A classic game of two halves saw the Dollar first weaken by two US cents and then claw them back for a net weekly gain of a quarter of a cent against Sterling. It fared better against the Euro, picking up two thirds of a cent. Last Friday's US employment report was slightly confusing for investors: unemployment fell to a nine-year low of 4.6% as 178k new jobs were created but at the same time average wages fell by -0.1%. The two measures usually move in opposite directions as demand for labour pulls wages higher.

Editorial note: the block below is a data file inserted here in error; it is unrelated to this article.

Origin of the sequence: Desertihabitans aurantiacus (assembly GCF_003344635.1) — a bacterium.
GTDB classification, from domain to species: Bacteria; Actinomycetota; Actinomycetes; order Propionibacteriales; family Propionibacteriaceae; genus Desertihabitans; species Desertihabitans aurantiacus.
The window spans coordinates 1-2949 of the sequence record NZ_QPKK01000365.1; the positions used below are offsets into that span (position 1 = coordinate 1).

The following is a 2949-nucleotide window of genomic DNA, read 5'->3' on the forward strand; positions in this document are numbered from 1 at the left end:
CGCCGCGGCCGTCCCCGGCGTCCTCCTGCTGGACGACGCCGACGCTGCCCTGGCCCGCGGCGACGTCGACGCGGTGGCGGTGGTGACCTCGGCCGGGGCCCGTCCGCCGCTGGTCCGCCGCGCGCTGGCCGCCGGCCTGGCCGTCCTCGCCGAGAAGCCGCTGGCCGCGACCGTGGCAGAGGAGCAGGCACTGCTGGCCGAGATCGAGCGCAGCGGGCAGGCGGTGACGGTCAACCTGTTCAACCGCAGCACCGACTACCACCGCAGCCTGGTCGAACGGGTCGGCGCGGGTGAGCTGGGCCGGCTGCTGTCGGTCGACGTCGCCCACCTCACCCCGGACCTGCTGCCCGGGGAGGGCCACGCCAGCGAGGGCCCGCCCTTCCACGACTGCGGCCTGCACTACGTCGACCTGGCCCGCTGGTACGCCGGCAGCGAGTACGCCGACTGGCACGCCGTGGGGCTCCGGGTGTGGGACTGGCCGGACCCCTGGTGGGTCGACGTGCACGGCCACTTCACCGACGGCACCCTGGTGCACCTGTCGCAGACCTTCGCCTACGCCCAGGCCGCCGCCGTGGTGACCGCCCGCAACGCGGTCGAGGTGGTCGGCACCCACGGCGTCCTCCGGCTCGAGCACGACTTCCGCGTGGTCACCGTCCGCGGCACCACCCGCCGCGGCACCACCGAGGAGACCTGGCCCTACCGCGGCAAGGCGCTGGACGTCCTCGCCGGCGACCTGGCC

Sterling started out well but eventually succumbed to a combination of weak economic data and Brexit sabre-rattling. When investors saw unexpected monthly falls in UK manufacturing and industrial production they forgot about the decent purchasing managers' index readings for the construction and services sectors that had gone before. Re-emerging jitters about Brexit did not help Sterling's case.